When a Gauna conveniently attacks the pioneer ship, I wonder for a second if the emigrants had been personally set up to fail. If Sidonia’s leadership had really wanted to, they could have easily snuck a kabizashi spear aboard the pioneer ship. Doing so would lure a Gauna to the defenseless emigrants, but no one would know that they had been sabotaged. As a result, this would delegitimize the entire demilitarization movement. Of course, that’s perhaps too moustache-twirlingly evil even for the blackest of hearts in Sidonia’s Immortal Council. Instead, I’m glad that Kobayashi’s morality comes in shades of grey. Nagate has to convince her to allow him to sortie in the new experimental weapon. Otherwise, she would’ve allowed the emigrants die without risking any of her pilots. It’s not that she has malicious intent. The pioneer ship is already too far away. Normal Gardes wouldn’t have caught up to it in time anyway, and existence of the experimental weapon probably isn’t public knowledge. By not sortieing any of her pilots, Kobayashi would be killing two birds with one stone: conserve resources and make an example of of the demilitarization movement all at the same time: “Leaving the emigrants to fend for themselves would have more effectively demonstrated the folly of demilitarization…” Best of all, no one would be able to blame Kobayashi.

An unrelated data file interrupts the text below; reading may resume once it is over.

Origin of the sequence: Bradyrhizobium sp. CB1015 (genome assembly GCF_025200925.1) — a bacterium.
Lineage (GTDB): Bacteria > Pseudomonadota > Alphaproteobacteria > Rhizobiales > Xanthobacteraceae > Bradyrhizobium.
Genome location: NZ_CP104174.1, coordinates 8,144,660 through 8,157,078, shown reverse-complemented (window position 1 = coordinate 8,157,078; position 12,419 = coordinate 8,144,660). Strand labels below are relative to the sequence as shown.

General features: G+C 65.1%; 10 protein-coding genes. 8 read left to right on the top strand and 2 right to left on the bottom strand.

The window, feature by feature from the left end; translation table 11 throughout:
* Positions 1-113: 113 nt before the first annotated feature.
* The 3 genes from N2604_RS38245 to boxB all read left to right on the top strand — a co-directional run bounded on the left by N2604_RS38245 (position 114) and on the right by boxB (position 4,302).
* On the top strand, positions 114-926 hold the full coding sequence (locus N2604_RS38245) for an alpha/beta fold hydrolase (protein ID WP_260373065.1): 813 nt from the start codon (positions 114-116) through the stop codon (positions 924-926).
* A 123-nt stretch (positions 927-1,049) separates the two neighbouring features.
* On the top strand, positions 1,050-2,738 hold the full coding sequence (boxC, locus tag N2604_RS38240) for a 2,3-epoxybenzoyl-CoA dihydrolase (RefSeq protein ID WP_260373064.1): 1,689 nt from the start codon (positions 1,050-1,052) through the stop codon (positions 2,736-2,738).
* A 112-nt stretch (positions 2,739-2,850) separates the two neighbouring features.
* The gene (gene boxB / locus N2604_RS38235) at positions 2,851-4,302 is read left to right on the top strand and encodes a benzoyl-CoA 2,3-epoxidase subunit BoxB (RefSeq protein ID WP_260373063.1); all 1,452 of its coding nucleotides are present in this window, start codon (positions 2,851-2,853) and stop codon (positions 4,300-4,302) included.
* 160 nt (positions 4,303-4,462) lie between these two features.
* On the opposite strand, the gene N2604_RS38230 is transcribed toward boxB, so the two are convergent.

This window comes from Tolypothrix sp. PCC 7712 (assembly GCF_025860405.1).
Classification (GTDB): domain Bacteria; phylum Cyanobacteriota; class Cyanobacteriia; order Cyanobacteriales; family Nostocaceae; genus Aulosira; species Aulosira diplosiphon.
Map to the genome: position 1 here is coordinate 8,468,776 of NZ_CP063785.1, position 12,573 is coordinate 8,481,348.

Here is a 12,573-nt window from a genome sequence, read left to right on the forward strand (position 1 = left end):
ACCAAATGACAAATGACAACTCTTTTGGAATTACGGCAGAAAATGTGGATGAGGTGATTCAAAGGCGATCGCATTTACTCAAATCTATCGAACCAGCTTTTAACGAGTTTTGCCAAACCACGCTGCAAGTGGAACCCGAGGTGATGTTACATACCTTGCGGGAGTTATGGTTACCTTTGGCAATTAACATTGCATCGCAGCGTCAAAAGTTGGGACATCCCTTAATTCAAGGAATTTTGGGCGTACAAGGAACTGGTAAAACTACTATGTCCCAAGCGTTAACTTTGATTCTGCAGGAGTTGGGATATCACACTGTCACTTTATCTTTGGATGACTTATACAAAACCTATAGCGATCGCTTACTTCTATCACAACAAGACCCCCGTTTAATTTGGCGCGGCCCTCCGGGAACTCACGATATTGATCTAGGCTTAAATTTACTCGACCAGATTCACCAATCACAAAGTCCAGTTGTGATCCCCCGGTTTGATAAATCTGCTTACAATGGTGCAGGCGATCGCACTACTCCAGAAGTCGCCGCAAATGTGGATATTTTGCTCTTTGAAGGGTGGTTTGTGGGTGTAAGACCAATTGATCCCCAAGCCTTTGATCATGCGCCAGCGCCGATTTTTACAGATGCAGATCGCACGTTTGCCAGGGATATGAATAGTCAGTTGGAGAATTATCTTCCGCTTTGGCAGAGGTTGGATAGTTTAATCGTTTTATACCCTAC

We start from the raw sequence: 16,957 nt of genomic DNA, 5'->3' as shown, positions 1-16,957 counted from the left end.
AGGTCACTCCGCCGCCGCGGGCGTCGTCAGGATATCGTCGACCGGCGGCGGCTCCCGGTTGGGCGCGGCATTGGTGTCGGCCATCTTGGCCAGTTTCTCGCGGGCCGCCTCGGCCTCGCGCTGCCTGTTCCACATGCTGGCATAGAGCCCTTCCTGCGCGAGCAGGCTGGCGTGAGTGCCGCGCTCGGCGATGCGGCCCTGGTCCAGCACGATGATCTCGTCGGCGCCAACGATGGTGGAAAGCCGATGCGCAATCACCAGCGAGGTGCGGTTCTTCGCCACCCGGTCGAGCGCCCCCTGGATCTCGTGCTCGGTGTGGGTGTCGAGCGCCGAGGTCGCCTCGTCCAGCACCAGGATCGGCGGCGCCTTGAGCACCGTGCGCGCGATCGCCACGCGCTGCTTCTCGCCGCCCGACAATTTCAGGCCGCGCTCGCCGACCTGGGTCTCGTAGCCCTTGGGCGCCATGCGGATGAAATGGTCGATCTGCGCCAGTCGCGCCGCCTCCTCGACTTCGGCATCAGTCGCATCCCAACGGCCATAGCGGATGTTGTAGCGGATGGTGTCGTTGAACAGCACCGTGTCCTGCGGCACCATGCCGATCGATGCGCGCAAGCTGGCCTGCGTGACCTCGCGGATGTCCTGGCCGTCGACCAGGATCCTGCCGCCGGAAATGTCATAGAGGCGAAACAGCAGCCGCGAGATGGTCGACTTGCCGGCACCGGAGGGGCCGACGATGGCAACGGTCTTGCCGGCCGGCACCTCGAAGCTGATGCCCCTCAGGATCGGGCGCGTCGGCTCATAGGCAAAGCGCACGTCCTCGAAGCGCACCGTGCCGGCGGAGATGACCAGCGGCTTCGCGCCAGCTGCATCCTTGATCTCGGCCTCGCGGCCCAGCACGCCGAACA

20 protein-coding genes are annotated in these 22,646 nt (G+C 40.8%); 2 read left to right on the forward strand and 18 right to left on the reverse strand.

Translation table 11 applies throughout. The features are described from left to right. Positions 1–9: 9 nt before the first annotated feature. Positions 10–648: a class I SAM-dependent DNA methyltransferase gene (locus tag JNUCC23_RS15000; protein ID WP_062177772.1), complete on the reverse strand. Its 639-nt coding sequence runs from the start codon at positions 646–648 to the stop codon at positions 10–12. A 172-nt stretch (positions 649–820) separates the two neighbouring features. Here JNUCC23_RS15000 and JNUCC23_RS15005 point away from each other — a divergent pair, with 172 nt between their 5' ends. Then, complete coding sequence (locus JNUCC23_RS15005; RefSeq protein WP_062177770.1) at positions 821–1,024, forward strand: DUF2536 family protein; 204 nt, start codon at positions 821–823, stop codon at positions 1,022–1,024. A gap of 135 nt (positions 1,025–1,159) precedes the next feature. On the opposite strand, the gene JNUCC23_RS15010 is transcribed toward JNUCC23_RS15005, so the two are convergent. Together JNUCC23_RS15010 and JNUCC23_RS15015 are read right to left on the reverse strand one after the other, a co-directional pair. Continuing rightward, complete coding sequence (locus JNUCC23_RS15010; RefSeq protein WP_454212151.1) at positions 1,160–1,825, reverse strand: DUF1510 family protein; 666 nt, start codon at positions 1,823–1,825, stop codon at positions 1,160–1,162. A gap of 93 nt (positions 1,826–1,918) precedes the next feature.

With each passing week, however, the enigma behind Kobayashi’s mask unravels little by little. She isn’t just concealing her identity as an immortal. She seems to be hiding her true feelings as well. Of all the characters in the show, Kobayashi displays the least amount of emotions. The only times she ever seems to betray her icy facade are when she’ll smile from time to time around Nagate. Obviously, the fact that he’s a dead ringer for an old friend plays a large part in this. In this week’s episode, however, she wonders about Nagate, “Will the day come when you rebel against my command? I shall try to change my ways before it is too late again.” Hiroki was Sidonia’s greatest champion, but a he ended up abandoning his duty to the ship near the end of his life. Kobayashi likely regrets how she couldn’t have prevented this from happening. She obviously doesn’t want Nagate to abandon Sidonia’s as well. Our young protagonist represents Sidonia’s greatest hope against the Gauna. Still, you have to wonder if perhaps there’s something deeper to Kobayashi’s true feelings. How much did Hiroki really mean to Kobayashi, and as a result, how much did his rebellion hurt her? As a captain, she probably can’t afford to display too many emotions. People might see it as a sign of weakness. You thus have to wonder if Kobayashi wants to have with Nagate what she failed to have with Hiroki.